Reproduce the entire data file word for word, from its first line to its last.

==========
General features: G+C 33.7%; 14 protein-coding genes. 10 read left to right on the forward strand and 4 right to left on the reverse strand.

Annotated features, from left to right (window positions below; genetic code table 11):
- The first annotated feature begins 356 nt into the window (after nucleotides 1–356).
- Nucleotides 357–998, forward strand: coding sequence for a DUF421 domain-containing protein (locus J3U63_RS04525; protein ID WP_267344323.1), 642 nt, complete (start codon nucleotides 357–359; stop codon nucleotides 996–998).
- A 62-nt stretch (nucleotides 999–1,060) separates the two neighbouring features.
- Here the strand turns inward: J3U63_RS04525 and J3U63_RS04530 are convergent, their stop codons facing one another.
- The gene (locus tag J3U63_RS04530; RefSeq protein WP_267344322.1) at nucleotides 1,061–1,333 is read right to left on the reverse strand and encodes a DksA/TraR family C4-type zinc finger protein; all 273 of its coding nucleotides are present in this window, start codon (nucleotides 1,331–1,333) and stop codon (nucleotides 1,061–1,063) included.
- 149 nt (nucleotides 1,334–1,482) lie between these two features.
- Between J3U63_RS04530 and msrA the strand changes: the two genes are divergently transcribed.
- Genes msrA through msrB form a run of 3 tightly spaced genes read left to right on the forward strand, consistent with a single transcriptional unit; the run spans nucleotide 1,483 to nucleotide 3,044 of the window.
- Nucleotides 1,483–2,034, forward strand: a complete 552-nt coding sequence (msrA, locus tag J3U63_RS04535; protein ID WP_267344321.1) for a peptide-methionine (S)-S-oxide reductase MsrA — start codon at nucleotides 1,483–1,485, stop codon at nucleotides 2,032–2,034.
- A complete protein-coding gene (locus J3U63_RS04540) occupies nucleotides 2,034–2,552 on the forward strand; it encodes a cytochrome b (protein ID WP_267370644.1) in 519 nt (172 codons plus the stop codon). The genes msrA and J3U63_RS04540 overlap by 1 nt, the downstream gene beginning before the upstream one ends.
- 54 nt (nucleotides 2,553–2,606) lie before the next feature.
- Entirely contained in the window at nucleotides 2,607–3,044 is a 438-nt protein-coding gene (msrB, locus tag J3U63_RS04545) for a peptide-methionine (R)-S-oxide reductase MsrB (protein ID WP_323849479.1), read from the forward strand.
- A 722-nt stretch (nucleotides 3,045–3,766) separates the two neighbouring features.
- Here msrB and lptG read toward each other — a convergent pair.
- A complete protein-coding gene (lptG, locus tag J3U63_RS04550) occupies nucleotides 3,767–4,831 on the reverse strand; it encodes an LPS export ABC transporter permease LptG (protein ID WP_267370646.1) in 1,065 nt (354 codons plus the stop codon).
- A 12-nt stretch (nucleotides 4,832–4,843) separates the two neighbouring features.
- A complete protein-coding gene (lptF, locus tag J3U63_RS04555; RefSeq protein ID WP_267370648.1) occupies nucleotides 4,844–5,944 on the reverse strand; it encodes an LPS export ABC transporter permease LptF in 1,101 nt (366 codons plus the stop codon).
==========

General features: G+C 33.7%; 14 protein-coding genes. 10 read left to right on the forward strand and 4 right to left on the reverse strand.

Annotated features, from left to right (window positions below; genetic code table 11):
- The first annotated feature begins 356 nt into the window (after nucleotides 1–356).
- Nucleotides 357–998, forward strand: coding sequence for a DUF421 domain-containing protein (locus J3U63_RS04525; protein ID WP_267344323.1), 642 nt, complete (start codon nucleotides 357–359; stop codon nucleotides 996–998).
- A 62-nt stretch (nucleotides 999–1,060) separates the two neighbouring features.
- Here the strand turns inward: J3U63_RS04525 and J3U63_RS04530 are convergent, their stop codons facing one another.
- The gene (locus tag J3U63_RS04530; RefSeq protein WP_267344322.1) at nucleotides 1,061–1,333 is read right to left on the reverse strand and encodes a DksA/TraR family C4-type zinc finger protein; all 273 of its coding nucleotides are present in this window, start codon (nucleotides 1,331–1,333) and stop codon (nucleotides 1,061–1,063) included.
- 149 nt (nucleotides 1,334–1,482) lie between these two features.
- Between J3U63_RS04530 and msrA the strand changes: the two genes are divergently transcribed.
- Genes msrA through msrB form a run of 3 tightly spaced genes read left to right on the forward strand, consistent with a single transcriptional unit; the run spans nucleotide 1,483 to nucleotide 3,044 of the window.
- Nucleotides 1,483–2,034, forward strand: a complete 552-nt coding sequence (msrA, locus tag J3U63_RS04535; protein ID WP_267344321.1) for a peptide-methionine (S)-S-oxide reductase MsrA — start codon at nucleotides 1,483–1,485, stop codon at nucleotides 2,032–2,034.
- A complete protein-coding gene (locus J3U63_RS04540) occupies nucleotides 2,034–2,552 on the forward strand; it encodes a cytochrome b (protein ID WP_267370644.1) in 519 nt (172 codons plus the stop codon). The genes msrA and J3U63_RS04540 overlap by 1 nt, the downstream gene beginning before the upstream one ends.
- 54 nt (nucleotides 2,553–2,606) lie before the next feature.
- Entirely contained in the window at nucleotides 2,607–3,044 is a 438-nt protein-coding gene (msrB, locus tag J3U63_RS04545) for a peptide-methionine (R)-S-oxide reductase MsrB (protein ID WP_323849479.1), read from the forward strand.
- A 722-nt stretch (nucleotides 3,045–3,766) separates the two neighbouring features.
- Here msrB and lptG read toward each other — a convergent pair.
- A complete protein-coding gene (lptG, locus tag J3U63_RS04550) occupies nucleotides 3,767–4,831 on the reverse strand; it encodes an LPS export ABC transporter permease LptG (protein ID WP_267370646.1) in 1,065 nt (354 codons plus the stop codon).
- A 12-nt stretch (nucleotides 4,832–4,843) separates the two neighbouring features.
- A complete protein-coding gene (lptF, locus tag J3U63_RS04555; RefSeq protein ID WP_267370648.1) occupies nucleotides 4,844–5,944 on the reverse strand; it encodes an LPS export ABC transporter permease LptF in 1,101 nt (366 codons plus the stop codon).